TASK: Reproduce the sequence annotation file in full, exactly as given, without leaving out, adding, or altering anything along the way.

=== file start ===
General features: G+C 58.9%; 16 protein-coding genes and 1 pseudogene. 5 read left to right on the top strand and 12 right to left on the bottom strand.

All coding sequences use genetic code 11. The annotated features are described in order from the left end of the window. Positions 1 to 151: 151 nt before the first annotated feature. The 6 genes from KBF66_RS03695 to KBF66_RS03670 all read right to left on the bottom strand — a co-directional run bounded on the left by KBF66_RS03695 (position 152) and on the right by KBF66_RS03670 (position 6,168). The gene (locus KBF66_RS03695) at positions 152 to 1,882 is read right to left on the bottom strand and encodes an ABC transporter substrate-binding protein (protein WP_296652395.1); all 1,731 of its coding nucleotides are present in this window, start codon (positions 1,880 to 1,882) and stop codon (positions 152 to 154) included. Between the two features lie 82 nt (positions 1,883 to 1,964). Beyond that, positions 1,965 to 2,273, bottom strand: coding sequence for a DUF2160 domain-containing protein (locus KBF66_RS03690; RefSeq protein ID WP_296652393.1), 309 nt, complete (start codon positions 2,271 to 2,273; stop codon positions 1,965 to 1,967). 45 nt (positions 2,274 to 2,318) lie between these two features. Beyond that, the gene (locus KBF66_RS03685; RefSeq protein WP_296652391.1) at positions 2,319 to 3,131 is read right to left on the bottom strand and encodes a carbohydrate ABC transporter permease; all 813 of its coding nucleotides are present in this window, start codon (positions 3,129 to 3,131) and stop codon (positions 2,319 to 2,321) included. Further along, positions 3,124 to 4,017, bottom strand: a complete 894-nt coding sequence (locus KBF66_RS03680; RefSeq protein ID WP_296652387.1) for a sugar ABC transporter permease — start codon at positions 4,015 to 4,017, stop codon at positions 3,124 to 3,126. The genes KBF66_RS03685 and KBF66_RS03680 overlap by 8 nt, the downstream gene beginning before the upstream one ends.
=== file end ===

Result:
General features: G+C 58.9%; 16 protein-coding genes and 1 pseudogene. 5 read left to right on the top strand and 12 right to left on the bottom strand.

All coding sequences use genetic code 11. The annotated features are described in order from the left end of the window. Positions 1 to 151: 151 nt before the first annotated feature. The 6 genes from KBF66_RS03695 to KBF66_RS03670 all read right to left on the bottom strand — a co-directional run bounded on the left by KBF66_RS03695 (position 152) and on the right by KBF66_RS03670 (position 6,168). The gene (locus KBF66_RS03695) at positions 152 to 1,882 is read right to left on the bottom strand and encodes an ABC transporter substrate-binding protein (protein WP_296652395.1); all 1,731 of its coding nucleotides are present in this window, start codon (positions 1,880 to 1,882) and stop codon (positions 152 to 154) included. Between the two features lie 82 nt (positions 1,883 to 1,964). Beyond that, positions 1,965 to 2,273, bottom strand: coding sequence for a DUF2160 domain-containing protein (locus KBF66_RS03690; RefSeq protein ID WP_296652393.1), 309 nt, complete (start codon positions 2,271 to 2,273; stop codon positions 1,965 to 1,967). 45 nt (positions 2,274 to 2,318) lie between these two features. Beyond that, the gene (locus KBF66_RS03685; RefSeq protein WP_296652391.1) at positions 2,319 to 3,131 is read right to left on the bottom strand and encodes a carbohydrate ABC transporter permease; all 813 of its coding nucleotides are present in this window, start codon (positions 3,129 to 3,131) and stop codon (positions 2,319 to 2,321) included. Further along, positions 3,124 to 4,017, bottom strand: a complete 894-nt coding sequence (locus KBF66_RS03680; RefSeq protein ID WP_296652387.1) for a sugar ABC transporter permease — start codon at positions 4,015 to 4,017, stop codon at positions 3,124 to 3,126. The genes KBF66_RS03685 and KBF66_RS03680 overlap by 8 nt, the downstream gene beginning before the upstream one ends.